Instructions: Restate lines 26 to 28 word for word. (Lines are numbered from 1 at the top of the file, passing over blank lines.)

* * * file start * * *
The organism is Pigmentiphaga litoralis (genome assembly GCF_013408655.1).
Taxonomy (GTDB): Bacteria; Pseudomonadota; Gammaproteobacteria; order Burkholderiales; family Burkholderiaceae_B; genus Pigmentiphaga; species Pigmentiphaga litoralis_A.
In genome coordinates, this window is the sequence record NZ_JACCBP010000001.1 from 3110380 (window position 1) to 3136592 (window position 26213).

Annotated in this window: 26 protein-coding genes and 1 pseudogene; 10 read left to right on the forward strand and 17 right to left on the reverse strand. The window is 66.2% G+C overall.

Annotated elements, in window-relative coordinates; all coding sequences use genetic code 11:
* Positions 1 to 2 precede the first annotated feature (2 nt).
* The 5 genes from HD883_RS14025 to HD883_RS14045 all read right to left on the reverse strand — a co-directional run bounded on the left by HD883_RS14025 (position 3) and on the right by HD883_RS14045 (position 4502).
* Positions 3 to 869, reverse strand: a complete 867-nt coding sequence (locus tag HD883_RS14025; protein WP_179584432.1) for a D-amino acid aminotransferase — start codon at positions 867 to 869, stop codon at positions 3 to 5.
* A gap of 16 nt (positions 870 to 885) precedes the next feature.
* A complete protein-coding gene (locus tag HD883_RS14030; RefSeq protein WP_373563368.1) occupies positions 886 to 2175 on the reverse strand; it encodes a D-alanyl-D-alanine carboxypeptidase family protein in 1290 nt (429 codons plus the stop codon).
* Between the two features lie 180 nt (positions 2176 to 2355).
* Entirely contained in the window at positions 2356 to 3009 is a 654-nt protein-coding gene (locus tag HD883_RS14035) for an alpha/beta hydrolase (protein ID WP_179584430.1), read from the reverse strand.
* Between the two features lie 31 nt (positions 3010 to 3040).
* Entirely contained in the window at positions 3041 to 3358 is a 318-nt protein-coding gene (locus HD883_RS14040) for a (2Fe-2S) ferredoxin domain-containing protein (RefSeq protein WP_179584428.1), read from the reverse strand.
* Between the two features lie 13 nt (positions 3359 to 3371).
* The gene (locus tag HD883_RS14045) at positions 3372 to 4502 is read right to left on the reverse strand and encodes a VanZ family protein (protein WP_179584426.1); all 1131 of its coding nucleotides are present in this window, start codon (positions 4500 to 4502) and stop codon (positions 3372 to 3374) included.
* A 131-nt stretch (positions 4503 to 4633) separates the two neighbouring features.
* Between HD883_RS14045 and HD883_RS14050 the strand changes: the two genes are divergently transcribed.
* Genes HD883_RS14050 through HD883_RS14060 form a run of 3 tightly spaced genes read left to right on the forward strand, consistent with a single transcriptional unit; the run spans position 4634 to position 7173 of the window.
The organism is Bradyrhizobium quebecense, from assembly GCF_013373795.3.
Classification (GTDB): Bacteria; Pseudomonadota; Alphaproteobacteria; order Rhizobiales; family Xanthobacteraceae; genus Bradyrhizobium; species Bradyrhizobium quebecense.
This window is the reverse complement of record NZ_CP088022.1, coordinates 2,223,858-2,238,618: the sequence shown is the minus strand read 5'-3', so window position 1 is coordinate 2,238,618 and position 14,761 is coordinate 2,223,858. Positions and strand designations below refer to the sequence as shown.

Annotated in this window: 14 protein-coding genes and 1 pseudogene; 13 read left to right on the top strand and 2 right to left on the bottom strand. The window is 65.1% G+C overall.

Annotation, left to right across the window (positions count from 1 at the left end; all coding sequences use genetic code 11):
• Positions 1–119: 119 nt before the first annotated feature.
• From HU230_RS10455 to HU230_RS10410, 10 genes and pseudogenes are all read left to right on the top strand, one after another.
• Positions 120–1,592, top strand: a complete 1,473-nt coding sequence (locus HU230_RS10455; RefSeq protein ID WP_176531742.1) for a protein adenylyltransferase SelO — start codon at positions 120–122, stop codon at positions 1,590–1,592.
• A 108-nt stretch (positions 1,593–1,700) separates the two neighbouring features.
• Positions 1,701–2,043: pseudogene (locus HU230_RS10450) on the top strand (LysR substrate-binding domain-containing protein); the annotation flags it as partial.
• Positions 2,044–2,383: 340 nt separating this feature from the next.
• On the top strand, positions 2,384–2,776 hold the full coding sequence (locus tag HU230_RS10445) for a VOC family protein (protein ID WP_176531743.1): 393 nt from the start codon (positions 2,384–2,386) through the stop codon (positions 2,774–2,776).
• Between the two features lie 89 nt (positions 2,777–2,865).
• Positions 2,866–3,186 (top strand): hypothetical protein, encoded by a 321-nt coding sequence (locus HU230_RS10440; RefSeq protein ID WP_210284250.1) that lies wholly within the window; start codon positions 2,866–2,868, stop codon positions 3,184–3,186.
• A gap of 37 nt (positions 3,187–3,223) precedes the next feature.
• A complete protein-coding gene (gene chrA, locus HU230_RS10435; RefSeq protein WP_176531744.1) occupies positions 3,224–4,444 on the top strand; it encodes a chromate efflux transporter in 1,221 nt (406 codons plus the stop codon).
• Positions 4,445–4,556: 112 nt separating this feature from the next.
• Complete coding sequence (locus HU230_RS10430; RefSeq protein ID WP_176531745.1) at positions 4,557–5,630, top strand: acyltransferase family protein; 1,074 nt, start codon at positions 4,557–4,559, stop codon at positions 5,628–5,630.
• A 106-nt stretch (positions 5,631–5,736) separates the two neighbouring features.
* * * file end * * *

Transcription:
• From HU230_RS10455 to HU230_RS10410, 10 genes and pseudogenes are all read left to right on the top strand, one after another.
• Positions 120–1,592, top strand: a complete 1,473-nt coding sequence (locus HU230_RS10455; RefSeq protein ID WP_176531742.1) for a protein adenylyltransferase SelO — start codon at positions 120–122, stop codon at positions 1,590–1,592.
• A 108-nt stretch (positions 1,593–1,700) separates the two neighbouring features.